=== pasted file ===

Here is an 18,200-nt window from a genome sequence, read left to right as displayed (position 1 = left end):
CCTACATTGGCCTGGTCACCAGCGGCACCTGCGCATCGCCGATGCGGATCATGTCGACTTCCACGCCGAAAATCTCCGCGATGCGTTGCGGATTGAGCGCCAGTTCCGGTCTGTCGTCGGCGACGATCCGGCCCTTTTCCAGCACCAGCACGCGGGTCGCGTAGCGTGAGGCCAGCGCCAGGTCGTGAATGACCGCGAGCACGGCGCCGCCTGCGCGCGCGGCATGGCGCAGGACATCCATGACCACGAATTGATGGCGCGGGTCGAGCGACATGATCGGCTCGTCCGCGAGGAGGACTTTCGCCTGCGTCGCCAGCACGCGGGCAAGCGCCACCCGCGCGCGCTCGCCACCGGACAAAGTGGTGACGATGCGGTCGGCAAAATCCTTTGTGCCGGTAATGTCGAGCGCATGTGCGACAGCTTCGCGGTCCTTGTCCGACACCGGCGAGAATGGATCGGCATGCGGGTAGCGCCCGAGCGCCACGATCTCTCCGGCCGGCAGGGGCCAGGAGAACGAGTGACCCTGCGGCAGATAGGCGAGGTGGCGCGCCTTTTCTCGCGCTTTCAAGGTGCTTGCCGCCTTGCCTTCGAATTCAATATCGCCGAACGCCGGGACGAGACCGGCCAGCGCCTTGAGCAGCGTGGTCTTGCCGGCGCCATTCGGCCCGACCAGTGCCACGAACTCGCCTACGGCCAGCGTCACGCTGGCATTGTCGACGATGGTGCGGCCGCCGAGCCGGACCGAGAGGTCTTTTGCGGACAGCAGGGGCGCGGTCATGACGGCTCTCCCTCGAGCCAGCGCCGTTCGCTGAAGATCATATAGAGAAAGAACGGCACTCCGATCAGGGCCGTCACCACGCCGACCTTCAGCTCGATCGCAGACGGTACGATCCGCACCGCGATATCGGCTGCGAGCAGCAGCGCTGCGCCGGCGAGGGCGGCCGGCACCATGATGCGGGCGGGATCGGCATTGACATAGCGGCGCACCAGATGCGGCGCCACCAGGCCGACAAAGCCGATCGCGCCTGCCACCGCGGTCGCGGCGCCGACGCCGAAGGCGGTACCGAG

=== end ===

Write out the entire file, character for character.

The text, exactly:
Here is an 18,200-nt window from a genome sequence, read left to right as displayed (position 1 = left end):
CCTACATTGGCCTGGTCACCAGCGGCACCTGCGCATCGCCGATGCGGATCATGTCGACTTCCACGCCGAAAATCTCCGCGATGCGTTGCGGATTGAGCGCCAGTTCCGGTCTGTCGTCGGCGACGATCCGGCCCTTTTCCAGCACCAGCACGCGGGTCGCGTAGCGTGAGGCCAGCGCCAGGTCGTGAATGACCGCGAGCACGGCGCCGCCTGCGCGCGCGGCATGGCGCAGGACATCCATGACCACGAATTGATGGCGCGGGTCGAGCGACATGATCGGCTCGTCCGCGAGGAGGACTTTCGCCTGCGTCGCCAGCACGCGGGCAAGCGCCACCCGCGCGCGCTCGCCACCGGACAAAGTGGTGACGATGCGGTCGGCAAAATCCTTTGTGCCGGTAATGTCGAGCGCATGTGCGACAGCTTCGCGGTCCTTGTCCGACACCGGCGAGAATGGATCGGCATGCGGGTAGCGCCCGAGCGCCACGATCTCTCCGGCCGGCAGGGGCCAGGAGAACGAGTGACCCTGCGGCAGATAGGCGAGGTGGCGCGCCTTTTCTCGCGCTTTCAAGGTGCTTGCCGCCTTGCCTTCGAATTCAATATCGCCGAACGCCGGGACGAGACCGGCCAGCGCCTTGAGCAGCGTGGTCTTGCCGGCGCCATTCGGCCCGACCAGTGCCACGAACTCGCCTACGGCCAGCGTCACGCTGGCATTGTCGACGATGGTGCGGCCGCCGAGCCGGACCGAGAGGTCTTTTGCGGACAGCAGGGGCGCGGTCATGACGGCTCTCCCTCGAGCCAGCGCCGTTCGCTGAAGATCATATAGAGAAAGAACGGCACTCCGATCAGGGCCGTCACCACGCCGACCTTCAGCTCGATCGCAGACGGTACGATCCGCACCGCGATATCGGCTGCGAGCAGCAGCGCTGCGCCGGCGAGGGCGGCCGGCACCATGATGCGGGCGGGATCGGCATTGACATAGCGGCGCACCAGATGCGGCGCCACCAGGCCGACAAAGCCGATCGCGCCTGCCACCGCGGTCGCGGCGCCGACGCCGAAGGCGGTACCGAG